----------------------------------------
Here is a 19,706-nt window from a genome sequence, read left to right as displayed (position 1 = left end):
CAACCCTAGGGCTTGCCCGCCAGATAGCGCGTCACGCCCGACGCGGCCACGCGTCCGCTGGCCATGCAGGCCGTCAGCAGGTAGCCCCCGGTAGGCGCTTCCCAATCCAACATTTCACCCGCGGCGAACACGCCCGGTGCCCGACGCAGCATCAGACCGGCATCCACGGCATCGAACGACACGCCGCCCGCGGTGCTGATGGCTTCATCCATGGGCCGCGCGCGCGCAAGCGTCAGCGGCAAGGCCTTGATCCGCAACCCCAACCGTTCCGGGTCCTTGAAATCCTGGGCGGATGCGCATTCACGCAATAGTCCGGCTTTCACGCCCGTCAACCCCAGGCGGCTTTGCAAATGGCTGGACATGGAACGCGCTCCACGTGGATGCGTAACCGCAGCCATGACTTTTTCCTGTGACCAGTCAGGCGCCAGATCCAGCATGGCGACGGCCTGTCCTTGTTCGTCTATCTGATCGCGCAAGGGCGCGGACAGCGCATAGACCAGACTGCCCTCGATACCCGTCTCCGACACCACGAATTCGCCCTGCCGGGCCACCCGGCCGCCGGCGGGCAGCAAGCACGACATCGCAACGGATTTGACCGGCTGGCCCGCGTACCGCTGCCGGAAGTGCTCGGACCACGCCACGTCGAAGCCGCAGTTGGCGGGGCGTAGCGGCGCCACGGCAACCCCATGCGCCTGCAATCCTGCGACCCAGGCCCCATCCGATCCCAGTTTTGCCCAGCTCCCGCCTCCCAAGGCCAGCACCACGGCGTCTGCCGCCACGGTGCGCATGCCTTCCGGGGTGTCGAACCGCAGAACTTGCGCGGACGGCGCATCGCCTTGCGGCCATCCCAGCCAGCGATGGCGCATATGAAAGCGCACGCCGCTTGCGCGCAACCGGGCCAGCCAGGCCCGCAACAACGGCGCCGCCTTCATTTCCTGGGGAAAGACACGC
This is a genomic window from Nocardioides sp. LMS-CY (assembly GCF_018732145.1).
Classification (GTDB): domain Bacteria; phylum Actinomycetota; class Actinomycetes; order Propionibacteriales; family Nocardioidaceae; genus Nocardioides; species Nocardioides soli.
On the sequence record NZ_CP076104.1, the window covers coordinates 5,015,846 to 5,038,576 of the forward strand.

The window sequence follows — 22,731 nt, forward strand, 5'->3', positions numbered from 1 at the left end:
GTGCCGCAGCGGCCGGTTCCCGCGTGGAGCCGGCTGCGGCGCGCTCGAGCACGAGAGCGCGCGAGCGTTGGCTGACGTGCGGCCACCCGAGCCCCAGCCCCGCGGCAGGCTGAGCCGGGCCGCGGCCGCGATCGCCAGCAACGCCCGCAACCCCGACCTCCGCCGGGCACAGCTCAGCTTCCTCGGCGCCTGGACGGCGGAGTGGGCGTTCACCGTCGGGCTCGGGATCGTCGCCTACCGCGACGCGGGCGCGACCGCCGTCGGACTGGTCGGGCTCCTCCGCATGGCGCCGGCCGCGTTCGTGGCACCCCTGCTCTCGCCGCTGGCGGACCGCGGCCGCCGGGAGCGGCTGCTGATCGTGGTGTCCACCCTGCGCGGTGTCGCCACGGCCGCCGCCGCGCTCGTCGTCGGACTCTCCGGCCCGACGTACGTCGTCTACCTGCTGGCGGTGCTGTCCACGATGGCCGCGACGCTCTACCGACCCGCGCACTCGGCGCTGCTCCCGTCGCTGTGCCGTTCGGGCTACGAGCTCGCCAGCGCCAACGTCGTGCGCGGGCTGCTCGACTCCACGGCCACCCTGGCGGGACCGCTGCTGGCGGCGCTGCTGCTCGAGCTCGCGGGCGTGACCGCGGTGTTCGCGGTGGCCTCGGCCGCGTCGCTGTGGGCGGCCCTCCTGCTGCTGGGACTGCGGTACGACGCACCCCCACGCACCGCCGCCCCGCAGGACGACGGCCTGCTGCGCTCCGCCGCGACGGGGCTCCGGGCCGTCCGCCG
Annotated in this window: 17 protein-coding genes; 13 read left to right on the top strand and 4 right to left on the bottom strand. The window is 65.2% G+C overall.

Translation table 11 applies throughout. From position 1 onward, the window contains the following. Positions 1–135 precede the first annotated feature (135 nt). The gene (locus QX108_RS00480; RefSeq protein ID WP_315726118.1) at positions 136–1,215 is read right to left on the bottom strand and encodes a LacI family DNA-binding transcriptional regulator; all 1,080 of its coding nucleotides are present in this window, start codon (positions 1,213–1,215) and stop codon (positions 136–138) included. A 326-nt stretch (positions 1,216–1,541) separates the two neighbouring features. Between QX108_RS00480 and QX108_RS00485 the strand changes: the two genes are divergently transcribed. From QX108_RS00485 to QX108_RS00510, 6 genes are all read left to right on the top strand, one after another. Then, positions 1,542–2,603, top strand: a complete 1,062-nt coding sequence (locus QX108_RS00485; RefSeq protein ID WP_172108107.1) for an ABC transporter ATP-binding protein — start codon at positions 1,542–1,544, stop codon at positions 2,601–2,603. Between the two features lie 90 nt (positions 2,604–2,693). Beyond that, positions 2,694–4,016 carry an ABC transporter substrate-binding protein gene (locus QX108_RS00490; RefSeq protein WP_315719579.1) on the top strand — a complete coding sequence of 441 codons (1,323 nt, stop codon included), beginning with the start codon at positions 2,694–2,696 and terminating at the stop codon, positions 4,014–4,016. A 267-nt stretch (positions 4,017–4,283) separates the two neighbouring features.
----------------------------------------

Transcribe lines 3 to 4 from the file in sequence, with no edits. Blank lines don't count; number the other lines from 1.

This is a genomic window from Nocardioides sp. LMS-CY (assembly GCF_018732145.1).
Classification (GTDB): domain Bacteria; phylum Actinomycetota; class Actinomycetes; order Propionibacteriales; family Nocardioidaceae; genus Nocardioides; species Nocardioides soli.